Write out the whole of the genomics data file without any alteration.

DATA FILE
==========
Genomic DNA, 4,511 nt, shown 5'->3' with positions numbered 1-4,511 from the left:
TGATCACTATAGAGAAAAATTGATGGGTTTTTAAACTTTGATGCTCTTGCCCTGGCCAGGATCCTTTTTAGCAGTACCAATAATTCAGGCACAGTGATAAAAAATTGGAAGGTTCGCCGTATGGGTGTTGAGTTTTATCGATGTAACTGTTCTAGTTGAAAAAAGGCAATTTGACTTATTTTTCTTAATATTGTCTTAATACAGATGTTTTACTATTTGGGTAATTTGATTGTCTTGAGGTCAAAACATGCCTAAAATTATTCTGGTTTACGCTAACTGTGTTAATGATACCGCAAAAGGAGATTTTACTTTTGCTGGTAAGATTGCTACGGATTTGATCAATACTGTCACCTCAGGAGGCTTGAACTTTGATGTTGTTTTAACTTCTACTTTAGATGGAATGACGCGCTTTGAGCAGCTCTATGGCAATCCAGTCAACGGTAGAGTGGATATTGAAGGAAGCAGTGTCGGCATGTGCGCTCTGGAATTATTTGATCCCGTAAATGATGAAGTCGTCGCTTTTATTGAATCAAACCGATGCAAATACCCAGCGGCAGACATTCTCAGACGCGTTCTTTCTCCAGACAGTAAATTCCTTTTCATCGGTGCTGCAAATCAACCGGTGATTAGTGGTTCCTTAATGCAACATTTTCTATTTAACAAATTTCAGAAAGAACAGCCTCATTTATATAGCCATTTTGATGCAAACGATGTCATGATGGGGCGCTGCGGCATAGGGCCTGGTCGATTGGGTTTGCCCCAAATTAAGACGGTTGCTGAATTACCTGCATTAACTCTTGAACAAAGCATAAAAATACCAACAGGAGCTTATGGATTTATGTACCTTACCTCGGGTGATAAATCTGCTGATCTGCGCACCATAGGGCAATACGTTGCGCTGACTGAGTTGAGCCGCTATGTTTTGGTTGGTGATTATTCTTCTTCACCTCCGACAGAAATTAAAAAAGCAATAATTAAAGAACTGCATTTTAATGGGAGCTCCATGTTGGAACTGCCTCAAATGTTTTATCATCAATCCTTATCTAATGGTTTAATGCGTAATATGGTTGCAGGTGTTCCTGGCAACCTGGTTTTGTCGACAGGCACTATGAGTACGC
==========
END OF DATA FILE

Genomic DNA, 4,511 nt, shown 5'->3' with positions numbered 1-4,511 from the left:
TGATCACTATAGAGAAAAATTGATGGGTTTTTAAACTTTGATGCTCTTGCCCTGGCCAGGATCCTTTTTAGCAGTACCAATAATTCAGGCACAGTGATAAAAAATTGGAAGGTTCGCCGTATGGGTGTTGAGTTTTATCGATGTAACTGTTCTAGTTGAAAAAAGGCAATTTGACTTATTTTTCTTAATATTGTCTTAATACAGATGTTTTACTATTTGGGTAATTTGATTGTCTTGAGGTCAAAACATGCCTAAAATTATTCTGGTTTACGCTAACTGTGTTAATGATACCGCAAAAGGAGATTTTACTTTTGCTGGTAAGATTGCTACGGATTTGATCAATACTGTCACCTCAGGAGGCTTGAACTTTGATGTTGTTTTAACTTCTACTTTAGATGGAATGACGCGCTTTGAGCAGCTCTATGGCAATCCAGTCAACGGTAGAGTGGATATTGAAGGAAGCAGTGTCGGCATGTGCGCTCTGGAATTATTTGATCCCGTAAATGATGAAGTCGTCGCTTTTATTGAATCAAACCGATGCAAATACCCAGCGGCAGACATTCTCAGACGCGTTCTTTCTCCAGACAGTAAATTCCTTTTCATCGGTGCTGCAAATCAACCGGTGATTAGTGGTTCCTTAATGCAACATTTTCTATTTAACAAATTTCAGAAAGAACAGCCTCATTTATATAGCCATTTTGATGCAAACGATGTCATGATGGGGCGCTGCGGCATAGGGCCTGGTCGATTGGGTTTGCCCCAAATTAAGACGGTTGCTGAATTACCTGCATTAACTCTTGAACAAAGCATAAAAATACCAACAGGAGCTTATGGATTTATGTACCTTACCTCGGGTGATAAATCTGCTGATCTGCGCACCATAGGGCAATACGTTGCGCTGACTGAGTTGAGCCGCTATGTTTTGGTTGGTGATTATTCTTCTTCACCTCCGACAGAAATTAAAAAAGCAATAATTAAAGAACTGCATTTTAATGGGAGCTCCATGTTGGAACTGCCTCAAATGTTTTATCATCAATCCTTATCTAATGGTTTAATGCGTAATATGGTTGCAGGTGTTCCTGGCAACCTGGTTTTGTCGACAGGCACTATGAGTACGC